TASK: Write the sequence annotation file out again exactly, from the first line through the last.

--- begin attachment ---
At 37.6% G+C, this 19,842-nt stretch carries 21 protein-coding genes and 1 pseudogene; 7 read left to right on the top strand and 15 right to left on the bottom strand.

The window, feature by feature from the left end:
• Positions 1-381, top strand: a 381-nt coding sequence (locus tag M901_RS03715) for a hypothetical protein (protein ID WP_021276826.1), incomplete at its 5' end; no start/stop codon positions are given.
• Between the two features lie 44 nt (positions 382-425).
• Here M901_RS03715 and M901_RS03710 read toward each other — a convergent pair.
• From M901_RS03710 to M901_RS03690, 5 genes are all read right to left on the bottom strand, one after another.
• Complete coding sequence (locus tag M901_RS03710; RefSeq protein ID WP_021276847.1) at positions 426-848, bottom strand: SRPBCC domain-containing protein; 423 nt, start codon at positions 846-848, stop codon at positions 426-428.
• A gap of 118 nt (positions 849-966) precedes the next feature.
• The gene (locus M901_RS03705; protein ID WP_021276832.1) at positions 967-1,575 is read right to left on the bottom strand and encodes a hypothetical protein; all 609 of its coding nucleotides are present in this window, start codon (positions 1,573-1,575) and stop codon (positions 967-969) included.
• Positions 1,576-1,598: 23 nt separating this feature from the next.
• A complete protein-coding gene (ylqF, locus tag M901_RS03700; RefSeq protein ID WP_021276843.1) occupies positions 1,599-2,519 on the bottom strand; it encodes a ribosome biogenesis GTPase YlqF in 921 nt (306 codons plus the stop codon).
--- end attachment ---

At 37.6% G+C, this 19,842-nt stretch carries 21 protein-coding genes and 1 pseudogene; 7 read left to right on the top strand and 15 right to left on the bottom strand.

The window, feature by feature from the left end:
• Positions 1-381, top strand: a 381-nt coding sequence (locus tag M901_RS03715) for a hypothetical protein (protein ID WP_021276826.1), incomplete at its 5' end; no start/stop codon positions are given.
• Between the two features lie 44 nt (positions 382-425).
• Here M901_RS03715 and M901_RS03710 read toward each other — a convergent pair.
• From M901_RS03710 to M901_RS03690, 5 genes are all read right to left on the bottom strand, one after another.
• Complete coding sequence (locus tag M901_RS03710; RefSeq protein ID WP_021276847.1) at positions 426-848, bottom strand: SRPBCC domain-containing protein; 423 nt, start codon at positions 846-848, stop codon at positions 426-428.
• A gap of 118 nt (positions 849-966) precedes the next feature.
• The gene (locus M901_RS03705; protein ID WP_021276832.1) at positions 967-1,575 is read right to left on the bottom strand and encodes a hypothetical protein; all 609 of its coding nucleotides are present in this window, start codon (positions 1,573-1,575) and stop codon (positions 967-969) included.
• Positions 1,576-1,598: 23 nt separating this feature from the next.
• A complete protein-coding gene (ylqF, locus tag M901_RS03700; RefSeq protein ID WP_021276843.1) occupies positions 1,599-2,519 on the bottom strand; it encodes a ribosome biogenesis GTPase YlqF in 921 nt (306 codons plus the stop codon).